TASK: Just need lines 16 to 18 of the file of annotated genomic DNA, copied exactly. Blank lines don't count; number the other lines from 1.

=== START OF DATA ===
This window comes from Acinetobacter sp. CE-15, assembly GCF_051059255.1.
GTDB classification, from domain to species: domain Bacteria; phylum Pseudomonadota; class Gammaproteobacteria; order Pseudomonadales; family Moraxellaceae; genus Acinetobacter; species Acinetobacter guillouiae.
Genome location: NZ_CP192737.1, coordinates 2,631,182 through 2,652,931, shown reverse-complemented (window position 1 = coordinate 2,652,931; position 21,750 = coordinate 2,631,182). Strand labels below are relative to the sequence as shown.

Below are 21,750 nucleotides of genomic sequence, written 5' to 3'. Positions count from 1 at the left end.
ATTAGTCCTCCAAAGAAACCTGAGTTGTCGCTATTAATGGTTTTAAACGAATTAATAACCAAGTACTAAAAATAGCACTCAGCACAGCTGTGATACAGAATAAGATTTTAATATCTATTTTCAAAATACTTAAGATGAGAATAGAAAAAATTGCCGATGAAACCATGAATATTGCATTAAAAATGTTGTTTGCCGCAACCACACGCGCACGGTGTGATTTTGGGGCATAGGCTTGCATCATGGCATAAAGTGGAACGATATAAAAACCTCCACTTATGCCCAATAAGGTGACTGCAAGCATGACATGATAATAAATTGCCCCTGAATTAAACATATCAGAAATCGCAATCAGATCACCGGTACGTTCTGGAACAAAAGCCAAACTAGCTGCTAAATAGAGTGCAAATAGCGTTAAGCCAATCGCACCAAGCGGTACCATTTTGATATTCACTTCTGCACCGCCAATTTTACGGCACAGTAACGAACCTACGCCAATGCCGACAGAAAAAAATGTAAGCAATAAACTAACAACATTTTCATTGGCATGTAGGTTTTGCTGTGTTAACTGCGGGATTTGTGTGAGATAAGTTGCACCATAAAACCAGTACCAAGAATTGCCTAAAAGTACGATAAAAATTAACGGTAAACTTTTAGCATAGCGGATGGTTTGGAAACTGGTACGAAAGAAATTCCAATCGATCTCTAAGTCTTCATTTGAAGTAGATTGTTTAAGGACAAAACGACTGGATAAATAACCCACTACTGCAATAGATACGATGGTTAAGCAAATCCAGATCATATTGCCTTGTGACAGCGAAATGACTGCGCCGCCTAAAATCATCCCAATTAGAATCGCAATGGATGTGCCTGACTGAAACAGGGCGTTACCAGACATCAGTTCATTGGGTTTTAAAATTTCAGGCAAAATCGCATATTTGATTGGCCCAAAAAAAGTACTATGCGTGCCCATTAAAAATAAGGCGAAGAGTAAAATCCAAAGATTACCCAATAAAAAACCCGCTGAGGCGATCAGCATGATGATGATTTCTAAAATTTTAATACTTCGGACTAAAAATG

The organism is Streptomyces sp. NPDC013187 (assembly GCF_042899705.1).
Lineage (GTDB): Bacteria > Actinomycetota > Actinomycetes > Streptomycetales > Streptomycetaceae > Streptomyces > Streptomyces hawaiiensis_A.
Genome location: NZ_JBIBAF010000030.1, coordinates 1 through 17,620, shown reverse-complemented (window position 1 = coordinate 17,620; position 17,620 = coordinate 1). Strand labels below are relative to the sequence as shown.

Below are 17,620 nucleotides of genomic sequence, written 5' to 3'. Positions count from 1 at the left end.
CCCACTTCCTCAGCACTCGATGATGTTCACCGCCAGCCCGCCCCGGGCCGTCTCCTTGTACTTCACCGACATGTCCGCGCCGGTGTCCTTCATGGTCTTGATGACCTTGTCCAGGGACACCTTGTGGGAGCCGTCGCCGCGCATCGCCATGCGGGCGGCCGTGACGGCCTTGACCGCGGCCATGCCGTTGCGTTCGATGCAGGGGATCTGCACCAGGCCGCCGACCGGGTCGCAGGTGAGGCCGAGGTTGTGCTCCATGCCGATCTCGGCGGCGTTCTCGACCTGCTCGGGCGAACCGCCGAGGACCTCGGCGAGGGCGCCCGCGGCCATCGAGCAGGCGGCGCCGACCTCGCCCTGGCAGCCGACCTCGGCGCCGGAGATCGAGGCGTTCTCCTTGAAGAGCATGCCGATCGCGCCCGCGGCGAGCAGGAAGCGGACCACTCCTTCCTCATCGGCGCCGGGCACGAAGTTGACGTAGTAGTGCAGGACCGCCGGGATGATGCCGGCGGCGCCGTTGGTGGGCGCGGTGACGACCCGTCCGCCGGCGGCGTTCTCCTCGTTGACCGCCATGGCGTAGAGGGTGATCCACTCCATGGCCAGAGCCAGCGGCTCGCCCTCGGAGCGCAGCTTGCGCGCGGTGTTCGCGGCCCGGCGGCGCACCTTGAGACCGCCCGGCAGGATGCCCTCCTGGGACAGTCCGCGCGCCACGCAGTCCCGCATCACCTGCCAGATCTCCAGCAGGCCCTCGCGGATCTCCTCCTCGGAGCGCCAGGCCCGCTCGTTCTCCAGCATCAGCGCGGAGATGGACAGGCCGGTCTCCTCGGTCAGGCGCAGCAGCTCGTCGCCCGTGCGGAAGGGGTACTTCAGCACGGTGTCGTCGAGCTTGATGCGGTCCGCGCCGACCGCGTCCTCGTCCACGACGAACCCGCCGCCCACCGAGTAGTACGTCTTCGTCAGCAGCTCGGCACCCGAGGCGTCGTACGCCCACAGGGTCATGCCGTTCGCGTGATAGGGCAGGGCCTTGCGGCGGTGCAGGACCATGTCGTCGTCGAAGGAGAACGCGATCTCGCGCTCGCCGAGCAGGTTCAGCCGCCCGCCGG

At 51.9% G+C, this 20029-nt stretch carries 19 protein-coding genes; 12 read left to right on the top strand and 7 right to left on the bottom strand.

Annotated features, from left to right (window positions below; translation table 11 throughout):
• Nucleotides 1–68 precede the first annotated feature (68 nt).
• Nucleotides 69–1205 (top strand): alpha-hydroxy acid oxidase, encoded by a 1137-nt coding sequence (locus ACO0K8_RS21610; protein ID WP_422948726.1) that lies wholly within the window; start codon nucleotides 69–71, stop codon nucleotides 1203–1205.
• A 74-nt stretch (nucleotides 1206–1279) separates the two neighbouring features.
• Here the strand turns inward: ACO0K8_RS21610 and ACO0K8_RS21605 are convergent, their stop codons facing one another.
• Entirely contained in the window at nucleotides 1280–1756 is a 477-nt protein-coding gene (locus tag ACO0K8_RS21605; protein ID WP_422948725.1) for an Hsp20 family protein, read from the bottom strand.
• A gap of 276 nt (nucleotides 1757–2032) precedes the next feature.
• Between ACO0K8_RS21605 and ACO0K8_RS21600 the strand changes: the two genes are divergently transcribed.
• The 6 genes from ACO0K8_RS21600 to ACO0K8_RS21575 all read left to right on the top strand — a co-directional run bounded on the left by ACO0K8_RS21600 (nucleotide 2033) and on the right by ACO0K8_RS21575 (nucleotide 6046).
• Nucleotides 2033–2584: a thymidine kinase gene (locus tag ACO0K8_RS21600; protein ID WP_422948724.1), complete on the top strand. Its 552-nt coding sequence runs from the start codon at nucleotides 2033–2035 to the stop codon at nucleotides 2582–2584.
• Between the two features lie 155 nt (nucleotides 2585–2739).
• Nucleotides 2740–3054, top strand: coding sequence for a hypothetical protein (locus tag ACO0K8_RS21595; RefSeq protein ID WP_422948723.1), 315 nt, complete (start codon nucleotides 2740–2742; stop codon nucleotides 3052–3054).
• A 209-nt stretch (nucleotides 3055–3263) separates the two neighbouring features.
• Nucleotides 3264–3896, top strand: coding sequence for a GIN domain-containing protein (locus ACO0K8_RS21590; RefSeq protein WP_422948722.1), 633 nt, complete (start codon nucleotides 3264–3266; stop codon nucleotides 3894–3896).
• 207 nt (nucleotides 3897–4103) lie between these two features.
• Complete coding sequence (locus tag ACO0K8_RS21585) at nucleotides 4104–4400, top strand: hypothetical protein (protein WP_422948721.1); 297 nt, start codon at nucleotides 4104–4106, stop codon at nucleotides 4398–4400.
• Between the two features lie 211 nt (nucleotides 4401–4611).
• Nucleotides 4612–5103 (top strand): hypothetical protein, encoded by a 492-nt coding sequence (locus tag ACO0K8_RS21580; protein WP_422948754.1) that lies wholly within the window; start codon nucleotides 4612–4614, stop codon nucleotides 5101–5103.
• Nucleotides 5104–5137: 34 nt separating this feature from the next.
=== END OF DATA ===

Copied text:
• Here the strand turns inward: ACO0K8_RS21610 and ACO0K8_RS21605 are convergent, their stop codons facing one another.
• Entirely contained in the window at nucleotides 1280–1756 is a 477-nt protein-coding gene (locus tag ACO0K8_RS21605; protein ID WP_422948725.1) for an Hsp20 family protein, read from the bottom strand.
• A gap of 276 nt (nucleotides 1757–2032) precedes the next feature.